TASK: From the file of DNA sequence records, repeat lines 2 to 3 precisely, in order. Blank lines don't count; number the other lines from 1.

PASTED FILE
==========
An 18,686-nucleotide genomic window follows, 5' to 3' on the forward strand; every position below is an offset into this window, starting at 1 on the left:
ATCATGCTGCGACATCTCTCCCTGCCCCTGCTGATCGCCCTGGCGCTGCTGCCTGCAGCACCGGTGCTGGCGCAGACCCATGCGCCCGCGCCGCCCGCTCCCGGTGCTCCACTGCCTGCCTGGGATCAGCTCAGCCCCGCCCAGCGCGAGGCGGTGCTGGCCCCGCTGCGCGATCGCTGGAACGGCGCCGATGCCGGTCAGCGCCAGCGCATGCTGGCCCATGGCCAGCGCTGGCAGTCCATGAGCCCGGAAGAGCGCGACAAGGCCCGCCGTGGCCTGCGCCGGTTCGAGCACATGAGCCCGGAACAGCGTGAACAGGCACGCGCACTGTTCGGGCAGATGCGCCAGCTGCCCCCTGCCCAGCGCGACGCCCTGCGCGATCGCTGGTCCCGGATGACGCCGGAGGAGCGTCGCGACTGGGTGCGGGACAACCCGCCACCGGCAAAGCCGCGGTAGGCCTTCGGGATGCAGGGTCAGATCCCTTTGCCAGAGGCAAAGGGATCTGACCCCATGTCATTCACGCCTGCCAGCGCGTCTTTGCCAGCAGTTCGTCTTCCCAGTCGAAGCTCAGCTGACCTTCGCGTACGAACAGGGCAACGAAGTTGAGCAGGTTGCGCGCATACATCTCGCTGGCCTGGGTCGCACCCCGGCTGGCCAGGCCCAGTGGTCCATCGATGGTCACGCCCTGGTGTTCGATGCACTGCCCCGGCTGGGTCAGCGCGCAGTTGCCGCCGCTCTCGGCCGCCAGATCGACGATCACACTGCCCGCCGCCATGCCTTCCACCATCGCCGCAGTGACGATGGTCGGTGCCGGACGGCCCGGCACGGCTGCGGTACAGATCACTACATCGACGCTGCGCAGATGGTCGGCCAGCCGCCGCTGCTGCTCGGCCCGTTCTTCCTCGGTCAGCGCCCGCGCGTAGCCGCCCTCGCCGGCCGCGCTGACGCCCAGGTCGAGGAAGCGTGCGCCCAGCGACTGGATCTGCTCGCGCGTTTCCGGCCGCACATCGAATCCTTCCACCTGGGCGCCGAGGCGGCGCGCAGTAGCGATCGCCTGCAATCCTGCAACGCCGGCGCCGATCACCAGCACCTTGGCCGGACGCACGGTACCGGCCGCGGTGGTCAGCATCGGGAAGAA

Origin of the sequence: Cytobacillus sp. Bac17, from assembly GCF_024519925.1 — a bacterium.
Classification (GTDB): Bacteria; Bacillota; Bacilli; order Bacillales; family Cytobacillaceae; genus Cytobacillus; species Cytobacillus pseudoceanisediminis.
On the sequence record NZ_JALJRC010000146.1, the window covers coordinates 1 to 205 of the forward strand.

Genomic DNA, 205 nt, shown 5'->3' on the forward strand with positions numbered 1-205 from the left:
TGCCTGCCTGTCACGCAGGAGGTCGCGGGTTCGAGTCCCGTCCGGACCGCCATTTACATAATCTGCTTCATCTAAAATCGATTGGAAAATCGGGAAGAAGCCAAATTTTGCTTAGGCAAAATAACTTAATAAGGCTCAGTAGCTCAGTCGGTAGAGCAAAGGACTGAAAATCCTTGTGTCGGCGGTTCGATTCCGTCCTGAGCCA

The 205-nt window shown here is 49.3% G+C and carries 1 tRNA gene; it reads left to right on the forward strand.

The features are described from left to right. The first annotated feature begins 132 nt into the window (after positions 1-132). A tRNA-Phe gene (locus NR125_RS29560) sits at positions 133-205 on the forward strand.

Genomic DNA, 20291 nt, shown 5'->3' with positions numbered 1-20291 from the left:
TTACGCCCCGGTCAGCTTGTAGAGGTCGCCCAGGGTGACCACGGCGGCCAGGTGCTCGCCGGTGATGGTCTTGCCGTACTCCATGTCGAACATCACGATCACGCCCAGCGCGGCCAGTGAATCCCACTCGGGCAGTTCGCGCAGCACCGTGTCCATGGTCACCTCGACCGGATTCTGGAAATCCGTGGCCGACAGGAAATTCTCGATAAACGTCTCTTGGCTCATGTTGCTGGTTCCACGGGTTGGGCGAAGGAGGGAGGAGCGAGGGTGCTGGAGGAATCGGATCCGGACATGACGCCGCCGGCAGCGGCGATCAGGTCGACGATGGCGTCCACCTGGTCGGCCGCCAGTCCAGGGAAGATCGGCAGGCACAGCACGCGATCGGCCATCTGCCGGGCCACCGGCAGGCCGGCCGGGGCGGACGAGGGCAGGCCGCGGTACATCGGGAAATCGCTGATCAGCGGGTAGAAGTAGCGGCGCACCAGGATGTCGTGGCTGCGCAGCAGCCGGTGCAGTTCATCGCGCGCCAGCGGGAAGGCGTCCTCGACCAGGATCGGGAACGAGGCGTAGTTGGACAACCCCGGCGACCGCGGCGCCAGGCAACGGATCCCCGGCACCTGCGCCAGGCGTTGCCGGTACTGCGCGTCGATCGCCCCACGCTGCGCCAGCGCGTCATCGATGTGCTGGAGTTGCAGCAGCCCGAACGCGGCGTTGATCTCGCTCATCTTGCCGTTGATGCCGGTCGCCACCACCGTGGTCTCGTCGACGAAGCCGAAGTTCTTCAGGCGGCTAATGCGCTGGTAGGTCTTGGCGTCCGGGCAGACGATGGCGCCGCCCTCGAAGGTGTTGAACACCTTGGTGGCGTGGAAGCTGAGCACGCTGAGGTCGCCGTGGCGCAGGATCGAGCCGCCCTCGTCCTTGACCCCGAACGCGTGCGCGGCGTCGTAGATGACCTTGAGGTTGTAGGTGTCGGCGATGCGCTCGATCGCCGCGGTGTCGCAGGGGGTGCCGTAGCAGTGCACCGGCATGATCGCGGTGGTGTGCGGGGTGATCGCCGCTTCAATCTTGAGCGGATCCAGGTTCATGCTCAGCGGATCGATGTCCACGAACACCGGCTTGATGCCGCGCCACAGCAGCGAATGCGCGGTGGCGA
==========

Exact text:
ATCATGCTGCGACATCTCTCCCTGCCCCTGCTGATCGCCCTGGCGCTGCTGCCTGCAGCACCGGTGCTGGCGCAGACCCATGCGCCCGCGCCGCCCGCTCCCGGTGCTCCACTGCCTGCCTGGGATCAGCTCAGCCCCGCCCAGCGCGAGGCGGTGCTGGCCCCGCTGCGCGATCGCTGGAACGGCGCCGATGCCGGTCAGCGCCAGCGCATGCTGGCCCATGGCCAGCGCTGGCAGTCCATGAGCCCGGAAGAGCGCGACAAGGCCCGCCGTGGCCTGCGCCGGTTCGAGCACATGAGCCCGGAACAGCGTGAACAGGCACGCGCACTGTTCGGGCAGATGCGCCAGCTGCCCCCTGCCCAGCGCGACGCCCTGCGCGATCGCTGGTCCCGGATGACGCCGGAGGAGCGTCGCGACTGGGTGCGGGACAACCCGCCACCGGCAAAGCCGCGGTAGGCCTTCGGGATGCAGGGTCAGATCCCTTTGCCAGAGGCAAAGGGATCTGACCCCATGTCATTCACGCCTGCCAGCGCGTCTTTGCCAGCAGTTCGTCTTCCCAGTCGAAGCTCAGCTGACCTTCGCGTACGAACAGGGCAACGAAGTTGAGCAGGTTGCGCGCATACATCTCGCTGGCCTGGGTCGCACCCCGGCTGGCCAGGCCCAGTGGTCCATCGATGGTCACGCCCTGGTGTTCGATGCACTGCCCCGGCTGGGTCAGCGCGCAGTTGCCGCCGCTCTCGGCCGCCAGATCGACGATCACACTGCCCGCCGCCATGCCTTCCACCATCGCCGCAGTGACGATGGTCGGTGCCGGACGGCCCGGCACGGCTGCGGTACAGATCACTACATCGACGCTGCGCAGATGGTCGGCCAGCCGCCGCTGCTGCTCGGCCCGTTCTTCCTCGGTCAGCGCCCGCGCGTAGCCGCCCTCGCCGGCCGCGCTGACGCCCAGGTCGAGGAAGCGTGCGCCCAGCGACTGGATCTGCTCGCGCGTTTCCGGCCGCACATCGAATCCTTCCACCTGGGCGCCGAGGCGGCGCGCAGTAGCGATCGCCTGCAATCCTGCAACGCCGGCGCCGATCACCAGCACCTTGGCCGGACGCACGGTACCGGCCGCGGTGGTCAGCATCGGGAAGAA

Origin of the sequence: Cytobacillus sp. Bac17, from assembly GCF_024519925.1 — a bacterium.